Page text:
• Medical Nutrition Therapy (MNT): Nutritional diagnostic, therapy, and counseling services for the purpose of disease management.

    • By law, MNT cannot be conducted by a nutritionist

  • Food and medication interactions

  • Laboratory values

  • Enteral nutrition (tube feeding) and Total Parenteral Nutrition (IV nutrition)

  • Disease management and prevention

The foundation of recommendations provided by RDs is backed by evidence-based recommendations, or recommendations backed by research. Which is exactly what you’ll find here at Wholesome LLC.

Evidence-based recommendations.

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Not only can the education of a nutritionist vary greatly, so can the nutrition education of a physician.

Did know, a course in nutrition is not even required in medical school?

YIKES!

Although some medical schools teach a nutrition course, chances are these medical students receive one semester or less of nutrition education. Yet, many individuals seek nutrition recommendations from their physician. Physicians are (typically) not nutrition experts.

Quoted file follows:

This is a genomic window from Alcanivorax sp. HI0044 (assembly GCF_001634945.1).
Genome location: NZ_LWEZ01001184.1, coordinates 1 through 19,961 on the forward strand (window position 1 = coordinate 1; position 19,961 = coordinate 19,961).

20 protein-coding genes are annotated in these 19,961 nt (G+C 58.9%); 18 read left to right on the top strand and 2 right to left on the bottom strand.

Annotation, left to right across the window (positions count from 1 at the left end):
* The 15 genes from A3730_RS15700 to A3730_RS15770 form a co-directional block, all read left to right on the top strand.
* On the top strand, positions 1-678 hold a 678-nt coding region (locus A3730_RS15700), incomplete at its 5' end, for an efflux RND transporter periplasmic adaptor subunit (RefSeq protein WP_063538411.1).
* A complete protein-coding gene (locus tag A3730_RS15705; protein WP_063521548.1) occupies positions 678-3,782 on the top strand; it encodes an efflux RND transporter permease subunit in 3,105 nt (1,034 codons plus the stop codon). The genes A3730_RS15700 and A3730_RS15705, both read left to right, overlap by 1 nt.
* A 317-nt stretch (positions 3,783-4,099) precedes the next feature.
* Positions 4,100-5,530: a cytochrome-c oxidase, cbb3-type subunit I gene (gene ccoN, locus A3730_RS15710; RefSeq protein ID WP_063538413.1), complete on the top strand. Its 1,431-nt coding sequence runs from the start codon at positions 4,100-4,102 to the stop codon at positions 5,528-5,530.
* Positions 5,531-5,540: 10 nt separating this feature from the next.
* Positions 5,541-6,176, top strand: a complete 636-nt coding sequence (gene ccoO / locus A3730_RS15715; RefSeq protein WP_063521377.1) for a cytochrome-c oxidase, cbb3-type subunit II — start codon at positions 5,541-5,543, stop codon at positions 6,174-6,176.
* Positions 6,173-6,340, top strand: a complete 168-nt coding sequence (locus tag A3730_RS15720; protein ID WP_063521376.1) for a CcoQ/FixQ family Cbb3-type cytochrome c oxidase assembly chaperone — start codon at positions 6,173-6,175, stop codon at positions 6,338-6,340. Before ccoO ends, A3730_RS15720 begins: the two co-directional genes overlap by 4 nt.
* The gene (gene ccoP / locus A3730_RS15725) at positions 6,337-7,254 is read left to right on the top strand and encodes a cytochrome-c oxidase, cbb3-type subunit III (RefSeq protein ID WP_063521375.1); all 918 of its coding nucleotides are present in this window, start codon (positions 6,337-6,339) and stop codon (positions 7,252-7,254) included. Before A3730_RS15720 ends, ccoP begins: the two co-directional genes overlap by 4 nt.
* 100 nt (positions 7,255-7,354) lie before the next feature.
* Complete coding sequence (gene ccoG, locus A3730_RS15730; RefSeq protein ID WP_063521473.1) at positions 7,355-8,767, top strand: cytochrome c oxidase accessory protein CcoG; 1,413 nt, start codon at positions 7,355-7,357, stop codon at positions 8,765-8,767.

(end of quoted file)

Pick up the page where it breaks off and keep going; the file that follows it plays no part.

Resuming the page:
Do I expect them to be? Nope.

This is how I think about it. The doctors I work with are oncologists, specializing in cancer. If I were one of their patients, I would want them to understand cancer, the numerous types, and the best possible treatments like the back of their hand. As you can imagine, that takes countless hours of education, practice, and continuing education. There is no time for nutrition education. That’s where registered dietitians come in. We are nutrition experts, who dedicate their career (and often their life) to nutrition.

If you ask my husband, he’ll be the first to tell you I have dedicated my life to nutrition, nutrition research, and all the nerdy things that come with loving nutrition. Not only is nutrition what I do to make a living, it is what I live for (second to my family).

Bottom Line?

I strongly encourage you to seek evidence-based nutrition information from registered dietitians, rather than nutritionists.

You won’t see me providing specific exercise, medication, or physical therapy recommendations here. Why? Because I strongly believe in staying within my own scope of practice--nutrition. Focus on getting credible information from those practicing within their scope of practice.

When looking for nutrition recommendations on the internet, consider your sources.

Who is writing the article? Are they credentialed and/or licensed?

Are references cited for specific recommendations? Or, does it appear to be a matter of their opinion?

Anyone can write a blog. Even me!

While I’m on my soapbox for dietitians, just a couple more things . . .

Dietitian is spelt with a “t” not a “c” (dietician).

And, if you work in the healthcare profession, please don’t refer to us as “dietary”. We hate that.

 Image from  @goodfoodbaddoodles,  because i find her posts hilarious.

Image from @goodfoodbaddoodles, because i find her posts hilarious.